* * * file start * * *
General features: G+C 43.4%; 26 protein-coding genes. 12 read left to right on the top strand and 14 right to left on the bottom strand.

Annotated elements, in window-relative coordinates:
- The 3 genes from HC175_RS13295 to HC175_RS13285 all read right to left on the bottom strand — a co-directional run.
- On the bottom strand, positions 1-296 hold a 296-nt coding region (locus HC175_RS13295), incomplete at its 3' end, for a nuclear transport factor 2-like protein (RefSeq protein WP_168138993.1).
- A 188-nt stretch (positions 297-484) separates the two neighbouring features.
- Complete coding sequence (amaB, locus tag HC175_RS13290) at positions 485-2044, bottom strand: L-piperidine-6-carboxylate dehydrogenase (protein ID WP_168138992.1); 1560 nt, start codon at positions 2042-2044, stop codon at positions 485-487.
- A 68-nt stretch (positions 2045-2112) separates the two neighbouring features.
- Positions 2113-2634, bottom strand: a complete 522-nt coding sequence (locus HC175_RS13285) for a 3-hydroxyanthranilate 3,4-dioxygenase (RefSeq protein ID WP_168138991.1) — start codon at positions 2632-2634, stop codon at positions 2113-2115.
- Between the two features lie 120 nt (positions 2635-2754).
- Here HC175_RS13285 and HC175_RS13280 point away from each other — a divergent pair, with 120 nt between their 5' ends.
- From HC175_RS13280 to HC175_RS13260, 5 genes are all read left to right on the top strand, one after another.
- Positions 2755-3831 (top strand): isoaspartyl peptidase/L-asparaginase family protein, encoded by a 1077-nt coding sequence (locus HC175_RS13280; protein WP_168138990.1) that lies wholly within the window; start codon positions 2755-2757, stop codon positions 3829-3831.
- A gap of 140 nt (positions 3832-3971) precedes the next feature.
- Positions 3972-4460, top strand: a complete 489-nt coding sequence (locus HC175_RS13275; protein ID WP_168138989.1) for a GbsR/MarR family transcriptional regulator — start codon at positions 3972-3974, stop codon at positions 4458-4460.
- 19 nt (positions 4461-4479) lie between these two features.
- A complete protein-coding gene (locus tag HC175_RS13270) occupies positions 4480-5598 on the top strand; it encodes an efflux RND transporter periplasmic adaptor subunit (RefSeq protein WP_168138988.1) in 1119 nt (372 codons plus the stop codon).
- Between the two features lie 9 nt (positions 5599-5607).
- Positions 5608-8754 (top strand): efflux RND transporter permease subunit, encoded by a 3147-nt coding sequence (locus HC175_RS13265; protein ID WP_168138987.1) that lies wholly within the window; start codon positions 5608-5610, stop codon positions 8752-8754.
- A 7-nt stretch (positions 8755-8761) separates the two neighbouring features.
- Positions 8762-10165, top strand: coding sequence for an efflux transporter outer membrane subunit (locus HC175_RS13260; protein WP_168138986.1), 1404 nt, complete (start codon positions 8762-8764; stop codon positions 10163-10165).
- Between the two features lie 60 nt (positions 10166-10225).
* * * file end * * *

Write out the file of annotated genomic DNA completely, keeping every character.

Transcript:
General features: G+C 43.4%; 26 protein-coding genes. 12 read left to right on the top strand and 14 right to left on the bottom strand.

Annotated elements, in window-relative coordinates:
- The 3 genes from HC175_RS13295 to HC175_RS13285 all read right to left on the bottom strand — a co-directional run.
- On the bottom strand, positions 1-296 hold a 296-nt coding region (locus HC175_RS13295), incomplete at its 3' end, for a nuclear transport factor 2-like protein (RefSeq protein WP_168138993.1).
- A 188-nt stretch (positions 297-484) separates the two neighbouring features.
- Complete coding sequence (amaB, locus tag HC175_RS13290) at positions 485-2044, bottom strand: L-piperidine-6-carboxylate dehydrogenase (protein ID WP_168138992.1); 1560 nt, start codon at positions 2042-2044, stop codon at positions 485-487.
- A 68-nt stretch (positions 2045-2112) separates the two neighbouring features.
- Positions 2113-2634, bottom strand: a complete 522-nt coding sequence (locus HC175_RS13285) for a 3-hydroxyanthranilate 3,4-dioxygenase (RefSeq protein ID WP_168138991.1) — start codon at positions 2632-2634, stop codon at positions 2113-2115.
- Between the two features lie 120 nt (positions 2635-2754).
- Here HC175_RS13285 and HC175_RS13280 point away from each other — a divergent pair, with 120 nt between their 5' ends.
- From HC175_RS13280 to HC175_RS13260, 5 genes are all read left to right on the top strand, one after another.
- Positions 2755-3831 (top strand): isoaspartyl peptidase/L-asparaginase family protein, encoded by a 1077-nt coding sequence (locus HC175_RS13280; protein WP_168138990.1) that lies wholly within the window; start codon positions 2755-2757, stop codon positions 3829-3831.
- A gap of 140 nt (positions 3832-3971) precedes the next feature.
- Positions 3972-4460, top strand: a complete 489-nt coding sequence (locus HC175_RS13275; protein ID WP_168138989.1) for a GbsR/MarR family transcriptional regulator — start codon at positions 3972-3974, stop codon at positions 4458-4460.
- 19 nt (positions 4461-4479) lie between these two features.
- A complete protein-coding gene (locus tag HC175_RS13270) occupies positions 4480-5598 on the top strand; it encodes an efflux RND transporter periplasmic adaptor subunit (RefSeq protein WP_168138988.1) in 1119 nt (372 codons plus the stop codon).
- Between the two features lie 9 nt (positions 5599-5607).
- Positions 5608-8754 (top strand): efflux RND transporter permease subunit, encoded by a 3147-nt coding sequence (locus HC175_RS13265; protein ID WP_168138987.1) that lies wholly within the window; start codon positions 5608-5610, stop codon positions 8752-8754.
- A 7-nt stretch (positions 8755-8761) separates the two neighbouring features.
- Positions 8762-10165, top strand: coding sequence for an efflux transporter outer membrane subunit (locus HC175_RS13260; protein WP_168138986.1), 1404 nt, complete (start codon positions 8762-8764; stop codon positions 10163-10165).
- Between the two features lie 60 nt (positions 10166-10225).